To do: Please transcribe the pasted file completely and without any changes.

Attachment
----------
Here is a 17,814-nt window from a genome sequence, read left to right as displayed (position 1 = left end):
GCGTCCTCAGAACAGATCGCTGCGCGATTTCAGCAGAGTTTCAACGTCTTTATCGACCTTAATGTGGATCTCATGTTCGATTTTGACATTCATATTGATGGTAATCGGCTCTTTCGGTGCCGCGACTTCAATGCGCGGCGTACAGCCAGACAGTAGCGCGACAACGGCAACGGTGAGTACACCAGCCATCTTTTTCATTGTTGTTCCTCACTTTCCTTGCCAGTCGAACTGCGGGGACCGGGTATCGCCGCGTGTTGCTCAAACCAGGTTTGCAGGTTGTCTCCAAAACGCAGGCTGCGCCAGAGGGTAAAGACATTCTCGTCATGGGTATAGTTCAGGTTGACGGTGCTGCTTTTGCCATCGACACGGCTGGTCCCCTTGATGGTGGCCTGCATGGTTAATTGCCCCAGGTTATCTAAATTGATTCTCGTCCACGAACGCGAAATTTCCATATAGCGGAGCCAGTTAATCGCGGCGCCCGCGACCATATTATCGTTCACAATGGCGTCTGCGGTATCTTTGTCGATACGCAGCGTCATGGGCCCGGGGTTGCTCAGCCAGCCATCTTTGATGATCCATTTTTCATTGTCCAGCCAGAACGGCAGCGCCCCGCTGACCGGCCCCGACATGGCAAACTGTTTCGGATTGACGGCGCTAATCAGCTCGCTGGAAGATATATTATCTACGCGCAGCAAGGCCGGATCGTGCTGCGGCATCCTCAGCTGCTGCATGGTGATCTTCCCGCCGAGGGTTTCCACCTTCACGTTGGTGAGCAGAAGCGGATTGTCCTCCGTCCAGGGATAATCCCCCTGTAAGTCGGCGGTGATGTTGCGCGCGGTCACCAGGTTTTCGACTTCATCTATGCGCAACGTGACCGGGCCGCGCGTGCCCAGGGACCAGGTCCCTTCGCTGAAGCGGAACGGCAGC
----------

Here is a 17,814-nt window from a genome sequence, read left to right as displayed (position 1 = left end):
GCGTCCTCAGAACAGATCGCTGCGCGATTTCAGCAGAGTTTCAACGTCTTTATCGACCTTAATGTGGATCTCATGTTCGATTTTGACATTCATATTGATGGTAATCGGCTCTTTCGGTGCCGCGACTTCAATGCGCGGCGTACAGCCAGACAGTAGCGCGACAACGGCAACGGTGAGTACACCAGCCATCTTTTTCATTGTTGTTCCTCACTTTCCTTGCCAGTCGAACTGCGGGGACCGGGTATCGCCGCGTGTTGCTCAAACCAGGTTTGCAGGTTGTCTCCAAAACGCAGGCTGCGCCAGAGGGTAAAGACATTCTCGTCATGGGTATAGTTCAGGTTGACGGTGCTGCTTTTGCCATCGACACGGCTGGTCCCCTTGATGGTGGCCTGCATGGTTAATTGCCCCAGGTTATCTAAATTGATTCTCGTCCACGAACGCGAAATTTCCATATAGCGGAGCCAGTTAATCGCGGCGCCCGCGACCATATTATCGTTCACAATGGCGTCTGCGGTATCTTTGTCGATACGCAGCGTCATGGGCCCGGGGTTGCTCAGCCAGCCATCTTTGATGATCCATTTTTCATTGTCCAGCCAGAACGGCAGCGCCCCGCTGACCGGCCCCGACATGGCAAACTGTTTCGGATTGACGGCGCTAATCAGCTCGCTGGAAGATATATTATCTACGCGCAGCAAGGCCGGATCGTGCTGCGGCATCCTCAGCTGCTGCATGGTGATCTTCCCGCCGAGGGTTTCCACCTTCACGTTGGTGAGCAGAAGCGGATTGTCCTCCGTCCAGGGATAATCCCCCTGTAAGTCGGCGGTGATGTTGCGCGCGGTCACCAGGTTTTCGACTTCATCTATGCGCAACGTGACCGGGCCGCGCGTGCCCAGGGACCAGGTCCCTTCGCTGAAGCGGAACGGCAGC